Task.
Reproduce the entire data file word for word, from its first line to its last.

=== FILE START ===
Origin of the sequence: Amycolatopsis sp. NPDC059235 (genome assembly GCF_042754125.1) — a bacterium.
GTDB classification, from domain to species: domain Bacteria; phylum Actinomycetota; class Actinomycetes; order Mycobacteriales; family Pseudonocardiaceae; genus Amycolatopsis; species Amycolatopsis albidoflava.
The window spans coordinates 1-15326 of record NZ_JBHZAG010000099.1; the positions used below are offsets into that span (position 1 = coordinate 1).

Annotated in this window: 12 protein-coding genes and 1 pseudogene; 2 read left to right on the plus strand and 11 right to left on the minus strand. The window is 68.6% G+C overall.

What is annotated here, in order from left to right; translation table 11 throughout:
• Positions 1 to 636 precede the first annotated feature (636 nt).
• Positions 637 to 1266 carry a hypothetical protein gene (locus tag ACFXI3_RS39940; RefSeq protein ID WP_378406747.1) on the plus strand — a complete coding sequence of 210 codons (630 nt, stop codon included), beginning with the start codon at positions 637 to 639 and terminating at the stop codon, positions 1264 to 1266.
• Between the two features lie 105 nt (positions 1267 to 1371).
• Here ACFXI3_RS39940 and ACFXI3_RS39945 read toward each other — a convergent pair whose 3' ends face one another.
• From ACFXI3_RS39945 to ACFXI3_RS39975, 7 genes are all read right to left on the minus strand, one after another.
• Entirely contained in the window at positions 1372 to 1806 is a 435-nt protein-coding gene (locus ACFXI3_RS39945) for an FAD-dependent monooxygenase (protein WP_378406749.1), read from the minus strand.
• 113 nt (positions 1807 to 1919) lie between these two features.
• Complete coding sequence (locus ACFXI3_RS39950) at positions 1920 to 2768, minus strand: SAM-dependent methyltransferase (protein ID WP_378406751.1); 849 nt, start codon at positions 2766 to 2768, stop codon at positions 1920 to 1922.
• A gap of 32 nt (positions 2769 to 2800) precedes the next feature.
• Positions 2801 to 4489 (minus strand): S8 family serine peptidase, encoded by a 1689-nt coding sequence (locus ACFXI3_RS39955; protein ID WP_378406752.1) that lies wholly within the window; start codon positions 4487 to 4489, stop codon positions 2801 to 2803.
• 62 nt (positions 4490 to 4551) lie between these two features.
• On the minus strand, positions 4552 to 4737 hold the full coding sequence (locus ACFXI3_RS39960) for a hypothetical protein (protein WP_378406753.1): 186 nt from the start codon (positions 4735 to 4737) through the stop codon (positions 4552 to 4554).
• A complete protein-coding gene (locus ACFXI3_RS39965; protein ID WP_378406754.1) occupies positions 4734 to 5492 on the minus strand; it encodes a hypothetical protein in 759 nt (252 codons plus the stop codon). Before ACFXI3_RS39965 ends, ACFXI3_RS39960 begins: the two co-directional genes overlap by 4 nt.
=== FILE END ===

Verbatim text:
Origin of the sequence: Amycolatopsis sp. NPDC059235 (genome assembly GCF_042754125.1) — a bacterium.
GTDB classification, from domain to species: domain Bacteria; phylum Actinomycetota; class Actinomycetes; order Mycobacteriales; family Pseudonocardiaceae; genus Amycolatopsis; species Amycolatopsis albidoflava.
The window spans coordinates 1-15326 of record NZ_JBHZAG010000099.1; the positions used below are offsets into that span (position 1 = coordinate 1).

Annotated in this window: 12 protein-coding genes and 1 pseudogene; 2 read left to right on the plus strand and 11 right to left on the minus strand. The window is 68.6% G+C overall.

What is annotated here, in order from left to right; translation table 11 throughout:
• Positions 1 to 636 precede the first annotated feature (636 nt).
• Positions 637 to 1266 carry a hypothetical protein gene (locus tag ACFXI3_RS39940; RefSeq protein ID WP_378406747.1) on the plus strand — a complete coding sequence of 210 codons (630 nt, stop codon included), beginning with the start codon at positions 637 to 639 and terminating at the stop codon, positions 1264 to 1266.
• Between the two features lie 105 nt (positions 1267 to 1371).
• Here ACFXI3_RS39940 and ACFXI3_RS39945 read toward each other — a convergent pair whose 3' ends face one another.
• From ACFXI3_RS39945 to ACFXI3_RS39975, 7 genes are all read right to left on the minus strand, one after another.
• Entirely contained in the window at positions 1372 to 1806 is a 435-nt protein-coding gene (locus ACFXI3_RS39945) for an FAD-dependent monooxygenase (protein WP_378406749.1), read from the minus strand.
• 113 nt (positions 1807 to 1919) lie between these two features.
• Complete coding sequence (locus ACFXI3_RS39950) at positions 1920 to 2768, minus strand: SAM-dependent methyltransferase (protein ID WP_378406751.1); 849 nt, start codon at positions 2766 to 2768, stop codon at positions 1920 to 1922.
• A gap of 32 nt (positions 2769 to 2800) precedes the next feature.
• Positions 2801 to 4489 (minus strand): S8 family serine peptidase, encoded by a 1689-nt coding sequence (locus ACFXI3_RS39955; protein ID WP_378406752.1) that lies wholly within the window; start codon positions 4487 to 4489, stop codon positions 2801 to 2803.
• 62 nt (positions 4490 to 4551) lie between these two features.
• On the minus strand, positions 4552 to 4737 hold the full coding sequence (locus ACFXI3_RS39960) for a hypothetical protein (protein WP_378406753.1): 186 nt from the start codon (positions 4735 to 4737) through the stop codon (positions 4552 to 4554).
• A complete protein-coding gene (locus ACFXI3_RS39965; protein ID WP_378406754.1) occupies positions 4734 to 5492 on the minus strand; it encodes a hypothetical protein in 759 nt (252 codons plus the stop codon). Before ACFXI3_RS39965 ends, ACFXI3_RS39960 begins: the two co-directional genes overlap by 4 nt.